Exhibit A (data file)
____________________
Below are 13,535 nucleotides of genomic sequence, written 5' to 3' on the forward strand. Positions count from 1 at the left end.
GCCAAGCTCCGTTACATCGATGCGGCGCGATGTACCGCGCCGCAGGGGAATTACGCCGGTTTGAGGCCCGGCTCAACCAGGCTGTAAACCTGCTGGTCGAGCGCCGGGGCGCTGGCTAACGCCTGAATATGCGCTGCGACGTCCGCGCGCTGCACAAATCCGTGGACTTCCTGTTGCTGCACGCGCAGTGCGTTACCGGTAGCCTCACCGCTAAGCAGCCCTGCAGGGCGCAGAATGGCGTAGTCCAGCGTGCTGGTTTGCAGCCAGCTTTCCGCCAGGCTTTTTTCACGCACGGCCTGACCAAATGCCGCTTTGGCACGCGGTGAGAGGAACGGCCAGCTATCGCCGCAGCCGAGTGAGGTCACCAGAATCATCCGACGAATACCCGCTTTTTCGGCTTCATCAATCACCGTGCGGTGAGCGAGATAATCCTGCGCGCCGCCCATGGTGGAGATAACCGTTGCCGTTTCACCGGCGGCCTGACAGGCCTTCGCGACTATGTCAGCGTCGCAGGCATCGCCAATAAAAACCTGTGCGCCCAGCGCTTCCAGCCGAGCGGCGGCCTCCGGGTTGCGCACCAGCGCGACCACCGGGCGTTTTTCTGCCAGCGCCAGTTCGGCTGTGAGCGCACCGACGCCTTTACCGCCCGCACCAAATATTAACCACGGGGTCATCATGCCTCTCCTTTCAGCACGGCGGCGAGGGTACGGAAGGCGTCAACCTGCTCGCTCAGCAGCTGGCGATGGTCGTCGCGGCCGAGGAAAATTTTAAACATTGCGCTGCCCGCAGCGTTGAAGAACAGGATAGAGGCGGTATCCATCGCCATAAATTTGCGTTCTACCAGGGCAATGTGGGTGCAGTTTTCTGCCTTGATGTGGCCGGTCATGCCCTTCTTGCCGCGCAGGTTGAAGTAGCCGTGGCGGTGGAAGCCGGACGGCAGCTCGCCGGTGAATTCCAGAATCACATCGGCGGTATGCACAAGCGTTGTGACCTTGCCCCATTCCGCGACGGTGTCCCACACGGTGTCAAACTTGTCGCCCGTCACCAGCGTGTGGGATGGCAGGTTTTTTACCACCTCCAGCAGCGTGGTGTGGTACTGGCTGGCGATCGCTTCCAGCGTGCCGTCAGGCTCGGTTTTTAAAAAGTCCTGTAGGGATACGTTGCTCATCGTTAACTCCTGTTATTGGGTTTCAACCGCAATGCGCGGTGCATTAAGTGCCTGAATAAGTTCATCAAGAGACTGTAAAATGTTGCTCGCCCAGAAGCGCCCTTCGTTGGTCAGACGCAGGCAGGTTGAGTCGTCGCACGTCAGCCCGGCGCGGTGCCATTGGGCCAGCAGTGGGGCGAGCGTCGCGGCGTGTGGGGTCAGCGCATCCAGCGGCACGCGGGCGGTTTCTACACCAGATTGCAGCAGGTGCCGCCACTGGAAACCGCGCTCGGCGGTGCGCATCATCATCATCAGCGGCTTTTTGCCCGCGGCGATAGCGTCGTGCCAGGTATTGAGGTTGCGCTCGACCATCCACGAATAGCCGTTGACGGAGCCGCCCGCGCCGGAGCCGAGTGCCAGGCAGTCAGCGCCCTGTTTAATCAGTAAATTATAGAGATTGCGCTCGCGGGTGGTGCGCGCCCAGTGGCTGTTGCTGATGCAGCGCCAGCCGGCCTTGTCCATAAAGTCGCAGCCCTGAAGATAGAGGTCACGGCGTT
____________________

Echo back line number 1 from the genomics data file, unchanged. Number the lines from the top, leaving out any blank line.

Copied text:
Below are 13,535 nucleotides of genomic sequence, written 5' to 3' on the forward strand. Positions count from 1 at the left end.